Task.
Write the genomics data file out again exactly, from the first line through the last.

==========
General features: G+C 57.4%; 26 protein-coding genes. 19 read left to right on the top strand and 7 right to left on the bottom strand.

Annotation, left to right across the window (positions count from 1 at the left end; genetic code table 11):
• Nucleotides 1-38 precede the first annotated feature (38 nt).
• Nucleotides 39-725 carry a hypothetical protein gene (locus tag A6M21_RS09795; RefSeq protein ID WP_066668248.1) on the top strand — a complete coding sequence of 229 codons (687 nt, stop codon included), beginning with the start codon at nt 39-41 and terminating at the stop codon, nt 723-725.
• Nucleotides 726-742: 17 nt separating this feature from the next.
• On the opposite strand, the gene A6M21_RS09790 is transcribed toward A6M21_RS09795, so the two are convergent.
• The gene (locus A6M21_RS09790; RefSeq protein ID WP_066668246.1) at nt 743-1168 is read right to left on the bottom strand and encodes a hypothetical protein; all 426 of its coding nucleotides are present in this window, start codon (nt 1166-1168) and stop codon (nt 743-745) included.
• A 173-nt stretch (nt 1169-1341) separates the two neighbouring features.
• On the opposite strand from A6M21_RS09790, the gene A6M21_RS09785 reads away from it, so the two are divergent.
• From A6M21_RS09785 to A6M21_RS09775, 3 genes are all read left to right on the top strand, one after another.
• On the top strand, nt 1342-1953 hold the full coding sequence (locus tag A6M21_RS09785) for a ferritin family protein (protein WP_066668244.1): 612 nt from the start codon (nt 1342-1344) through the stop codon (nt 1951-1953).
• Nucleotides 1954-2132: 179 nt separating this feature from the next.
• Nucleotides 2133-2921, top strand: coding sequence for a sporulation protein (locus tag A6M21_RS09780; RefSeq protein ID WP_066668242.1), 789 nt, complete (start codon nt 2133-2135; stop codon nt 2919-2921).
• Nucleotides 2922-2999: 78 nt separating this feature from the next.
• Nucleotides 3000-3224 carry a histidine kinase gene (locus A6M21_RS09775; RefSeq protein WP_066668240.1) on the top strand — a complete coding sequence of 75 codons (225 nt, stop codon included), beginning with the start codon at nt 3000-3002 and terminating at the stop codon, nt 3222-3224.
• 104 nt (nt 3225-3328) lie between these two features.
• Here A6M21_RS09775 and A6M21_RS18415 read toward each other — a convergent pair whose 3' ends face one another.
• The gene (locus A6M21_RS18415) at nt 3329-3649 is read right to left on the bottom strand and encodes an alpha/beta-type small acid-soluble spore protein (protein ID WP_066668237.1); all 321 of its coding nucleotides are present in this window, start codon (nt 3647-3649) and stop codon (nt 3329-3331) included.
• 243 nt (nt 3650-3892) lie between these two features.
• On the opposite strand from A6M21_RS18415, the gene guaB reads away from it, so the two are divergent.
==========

General features: G+C 57.4%; 26 protein-coding genes. 19 read left to right on the top strand and 7 right to left on the bottom strand.

Annotation, left to right across the window (positions count from 1 at the left end; genetic code table 11):
• Nucleotides 1-38 precede the first annotated feature (38 nt).
• Nucleotides 39-725 carry a hypothetical protein gene (locus tag A6M21_RS09795; RefSeq protein ID WP_066668248.1) on the top strand — a complete coding sequence of 229 codons (687 nt, stop codon included), beginning with the start codon at nt 39-41 and terminating at the stop codon, nt 723-725.
• Nucleotides 726-742: 17 nt separating this feature from the next.
• On the opposite strand, the gene A6M21_RS09790 is transcribed toward A6M21_RS09795, so the two are convergent.
• The gene (locus A6M21_RS09790; RefSeq protein ID WP_066668246.1) at nt 743-1168 is read right to left on the bottom strand and encodes a hypothetical protein; all 426 of its coding nucleotides are present in this window, start codon (nt 1166-1168) and stop codon (nt 743-745) included.
• A 173-nt stretch (nt 1169-1341) separates the two neighbouring features.
• On the opposite strand from A6M21_RS09790, the gene A6M21_RS09785 reads away from it, so the two are divergent.
• From A6M21_RS09785 to A6M21_RS09775, 3 genes are all read left to right on the top strand, one after another.
• On the top strand, nt 1342-1953 hold the full coding sequence (locus tag A6M21_RS09785) for a ferritin family protein (protein WP_066668244.1): 612 nt from the start codon (nt 1342-1344) through the stop codon (nt 1951-1953).
• Nucleotides 1954-2132: 179 nt separating this feature from the next.
• Nucleotides 2133-2921, top strand: coding sequence for a sporulation protein (locus tag A6M21_RS09780; RefSeq protein ID WP_066668242.1), 789 nt, complete (start codon nt 2133-2135; stop codon nt 2919-2921).
• Nucleotides 2922-2999: 78 nt separating this feature from the next.
• Nucleotides 3000-3224 carry a histidine kinase gene (locus A6M21_RS09775; RefSeq protein WP_066668240.1) on the top strand — a complete coding sequence of 75 codons (225 nt, stop codon included), beginning with the start codon at nt 3000-3002 and terminating at the stop codon, nt 3222-3224.
• 104 nt (nt 3225-3328) lie between these two features.
• Here A6M21_RS09775 and A6M21_RS18415 read toward each other — a convergent pair whose 3' ends face one another.
• The gene (locus A6M21_RS18415) at nt 3329-3649 is read right to left on the bottom strand and encodes an alpha/beta-type small acid-soluble spore protein (protein ID WP_066668237.1); all 321 of its coding nucleotides are present in this window, start codon (nt 3647-3649) and stop codon (nt 3329-3331) included.
• 243 nt (nt 3650-3892) lie between these two features.
• On the opposite strand from A6M21_RS18415, the gene guaB reads away from it, so the two are divergent.